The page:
Conduction Principles and the Integrity of Your Food
Whether you're a professional cook or cooking at home, chances are you'll need to hold your food before serving it. Understanding the science of cooking - in this case, heat transfer - will help you accomplish your food service tasks more easily and efficiently. If you're looking for a reliable way to keep your food warm until serving time without overcooking it, consider these principles.
Heat Transfer via Conduction
Heat energy gets transferred from one object to another in three different ways: radiation, convection, and conduction.
Radiation occurs when a heat source transfers heat to an object without touching the object, like food under warming lights.
Convection uses currents created by rising warm molecules and sinking cool molecules, like boiling water.
Conduction is different because it requires direct contact between the heat source and the object being heated, like cooking food in a pan.
Conduction is the slowest mechanism of heat transfer. The conductivity of an object determines how quickly conduction takes place. Certain objects are good conductors - like certain metals - while others are poor conductors - like food.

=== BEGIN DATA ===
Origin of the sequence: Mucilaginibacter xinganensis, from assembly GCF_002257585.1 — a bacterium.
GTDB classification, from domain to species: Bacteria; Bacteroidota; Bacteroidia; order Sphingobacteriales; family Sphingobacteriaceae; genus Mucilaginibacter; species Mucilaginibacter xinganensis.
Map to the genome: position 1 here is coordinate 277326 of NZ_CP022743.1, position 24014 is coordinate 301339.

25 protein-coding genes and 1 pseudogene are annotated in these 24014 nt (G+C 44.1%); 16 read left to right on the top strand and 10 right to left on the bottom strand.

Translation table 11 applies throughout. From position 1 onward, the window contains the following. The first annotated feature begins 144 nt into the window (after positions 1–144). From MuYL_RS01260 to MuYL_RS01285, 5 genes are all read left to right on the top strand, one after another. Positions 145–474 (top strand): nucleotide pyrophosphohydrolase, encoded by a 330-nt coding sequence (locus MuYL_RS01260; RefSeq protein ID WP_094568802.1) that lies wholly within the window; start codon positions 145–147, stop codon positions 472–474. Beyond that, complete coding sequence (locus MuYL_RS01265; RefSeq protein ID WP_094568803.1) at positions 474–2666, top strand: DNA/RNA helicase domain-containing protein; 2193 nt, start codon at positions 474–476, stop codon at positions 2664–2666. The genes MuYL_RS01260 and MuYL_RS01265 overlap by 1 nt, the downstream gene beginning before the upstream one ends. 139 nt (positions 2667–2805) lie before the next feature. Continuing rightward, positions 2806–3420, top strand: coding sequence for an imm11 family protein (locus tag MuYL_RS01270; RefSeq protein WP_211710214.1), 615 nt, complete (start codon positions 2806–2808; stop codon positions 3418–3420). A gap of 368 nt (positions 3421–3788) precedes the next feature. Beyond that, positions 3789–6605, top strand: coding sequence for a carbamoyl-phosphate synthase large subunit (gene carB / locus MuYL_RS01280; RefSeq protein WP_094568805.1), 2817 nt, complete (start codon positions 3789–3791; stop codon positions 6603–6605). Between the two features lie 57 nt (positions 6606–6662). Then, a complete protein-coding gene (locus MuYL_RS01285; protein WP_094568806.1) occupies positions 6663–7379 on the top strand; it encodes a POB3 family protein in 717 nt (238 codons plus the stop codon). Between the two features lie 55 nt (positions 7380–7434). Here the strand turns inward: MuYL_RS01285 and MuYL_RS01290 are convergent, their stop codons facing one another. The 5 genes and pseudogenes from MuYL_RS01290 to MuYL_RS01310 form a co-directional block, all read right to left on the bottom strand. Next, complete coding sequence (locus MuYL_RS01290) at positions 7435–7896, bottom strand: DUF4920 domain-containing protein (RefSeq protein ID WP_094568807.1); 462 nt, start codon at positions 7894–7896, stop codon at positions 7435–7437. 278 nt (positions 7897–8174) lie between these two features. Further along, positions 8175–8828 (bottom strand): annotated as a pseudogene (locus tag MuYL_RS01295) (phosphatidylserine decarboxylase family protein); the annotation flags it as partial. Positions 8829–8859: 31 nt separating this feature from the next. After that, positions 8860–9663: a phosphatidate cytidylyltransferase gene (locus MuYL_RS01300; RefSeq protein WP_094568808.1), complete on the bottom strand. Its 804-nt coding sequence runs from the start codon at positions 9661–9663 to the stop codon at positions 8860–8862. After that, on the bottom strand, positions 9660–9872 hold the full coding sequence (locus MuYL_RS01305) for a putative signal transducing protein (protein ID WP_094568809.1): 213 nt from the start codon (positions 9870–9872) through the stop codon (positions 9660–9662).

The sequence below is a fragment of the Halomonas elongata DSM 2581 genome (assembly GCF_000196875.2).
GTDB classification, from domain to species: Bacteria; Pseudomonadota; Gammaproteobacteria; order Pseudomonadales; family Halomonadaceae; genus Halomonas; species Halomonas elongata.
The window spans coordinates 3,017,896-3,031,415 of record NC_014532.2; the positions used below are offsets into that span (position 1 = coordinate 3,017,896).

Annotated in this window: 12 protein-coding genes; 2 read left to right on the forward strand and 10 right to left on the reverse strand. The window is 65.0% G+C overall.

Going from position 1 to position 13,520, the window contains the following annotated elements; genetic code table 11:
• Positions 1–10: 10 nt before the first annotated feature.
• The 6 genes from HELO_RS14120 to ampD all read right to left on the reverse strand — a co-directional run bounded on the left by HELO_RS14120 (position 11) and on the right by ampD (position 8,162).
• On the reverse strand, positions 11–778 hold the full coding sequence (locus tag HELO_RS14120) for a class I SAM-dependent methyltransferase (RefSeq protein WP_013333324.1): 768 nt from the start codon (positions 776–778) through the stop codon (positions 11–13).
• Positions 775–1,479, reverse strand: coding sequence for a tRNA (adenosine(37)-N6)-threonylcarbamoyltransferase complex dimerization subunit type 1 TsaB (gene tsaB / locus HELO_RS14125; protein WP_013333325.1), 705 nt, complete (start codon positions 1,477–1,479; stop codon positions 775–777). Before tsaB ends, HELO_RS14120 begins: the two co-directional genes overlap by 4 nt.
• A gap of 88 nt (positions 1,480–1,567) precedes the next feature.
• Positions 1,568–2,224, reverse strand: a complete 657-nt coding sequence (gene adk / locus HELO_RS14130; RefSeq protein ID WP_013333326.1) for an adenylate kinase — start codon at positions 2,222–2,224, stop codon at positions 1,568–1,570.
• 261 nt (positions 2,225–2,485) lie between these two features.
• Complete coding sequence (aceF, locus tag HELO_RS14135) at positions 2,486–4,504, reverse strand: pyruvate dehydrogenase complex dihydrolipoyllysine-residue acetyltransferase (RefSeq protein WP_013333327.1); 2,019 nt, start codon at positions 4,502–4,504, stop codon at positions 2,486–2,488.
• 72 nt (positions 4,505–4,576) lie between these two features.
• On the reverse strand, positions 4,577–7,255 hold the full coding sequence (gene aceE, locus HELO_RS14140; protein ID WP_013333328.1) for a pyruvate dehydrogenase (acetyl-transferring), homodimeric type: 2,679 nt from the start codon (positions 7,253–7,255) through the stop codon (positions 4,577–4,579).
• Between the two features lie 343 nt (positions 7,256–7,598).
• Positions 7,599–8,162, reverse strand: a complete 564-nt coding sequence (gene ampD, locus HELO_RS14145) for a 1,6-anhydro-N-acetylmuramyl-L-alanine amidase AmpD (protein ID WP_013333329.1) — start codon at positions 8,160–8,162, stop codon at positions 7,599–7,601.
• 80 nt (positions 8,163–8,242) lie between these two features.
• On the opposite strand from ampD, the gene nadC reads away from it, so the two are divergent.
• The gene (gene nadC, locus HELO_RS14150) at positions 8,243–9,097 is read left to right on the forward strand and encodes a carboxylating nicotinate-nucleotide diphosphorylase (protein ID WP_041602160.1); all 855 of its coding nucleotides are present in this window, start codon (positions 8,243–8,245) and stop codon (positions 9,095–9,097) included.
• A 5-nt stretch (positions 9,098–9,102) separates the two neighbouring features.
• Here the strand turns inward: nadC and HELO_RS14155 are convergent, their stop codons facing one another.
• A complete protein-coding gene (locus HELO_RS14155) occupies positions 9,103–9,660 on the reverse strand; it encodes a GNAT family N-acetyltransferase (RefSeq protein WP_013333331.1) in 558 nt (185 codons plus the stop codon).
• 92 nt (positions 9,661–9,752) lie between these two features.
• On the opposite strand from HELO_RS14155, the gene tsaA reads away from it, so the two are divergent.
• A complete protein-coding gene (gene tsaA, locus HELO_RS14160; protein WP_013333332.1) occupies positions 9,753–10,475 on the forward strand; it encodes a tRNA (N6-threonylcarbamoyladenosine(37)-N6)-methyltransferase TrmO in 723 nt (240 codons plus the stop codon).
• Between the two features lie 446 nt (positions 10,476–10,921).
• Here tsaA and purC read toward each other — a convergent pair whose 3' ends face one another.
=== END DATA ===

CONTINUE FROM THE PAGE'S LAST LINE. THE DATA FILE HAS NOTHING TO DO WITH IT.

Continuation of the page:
Conduction in Cooking
When you're cooking, conduction is always at work, as a primary or secondary mechanism.
Conduction primary: A pan heats through direct contact with the fire, and the food receives heat through its direct contact with the pan.
Conduction secondary to convection: The boiling water that poaches your eggs is not in direct contact with the flame that heats it; but as convection heats the water, conduction transfers heat to the egg.
Conduction secondary to radiation: When you grill a steak, it not only cooks via the radiant heat from the coals, but it also receives heat via conduction through contact with the hot grate.
Reliable Warming via Conduction
Now back to holding food until serving time. How does conduction help? It can allow you to keep food at a constant temperature, keeping the food warm but not cooking it further. The trick is to keep the food's container, or the air around the food, at a constant temperature, so the food neither gains nor loses heat.
You can accomplish this in your oven or on your cooktop with very accurate temperature controls and adjustments made for the conductivity of the vessel holding your food. Of course, a food warming device - like a steam table, or holding cabinet - would make this task much easier.
Whichever method or device you choose, we hope you find these conduction principles helpful for maintaining the integrity of your food. If you have questions or comments, please contact us.
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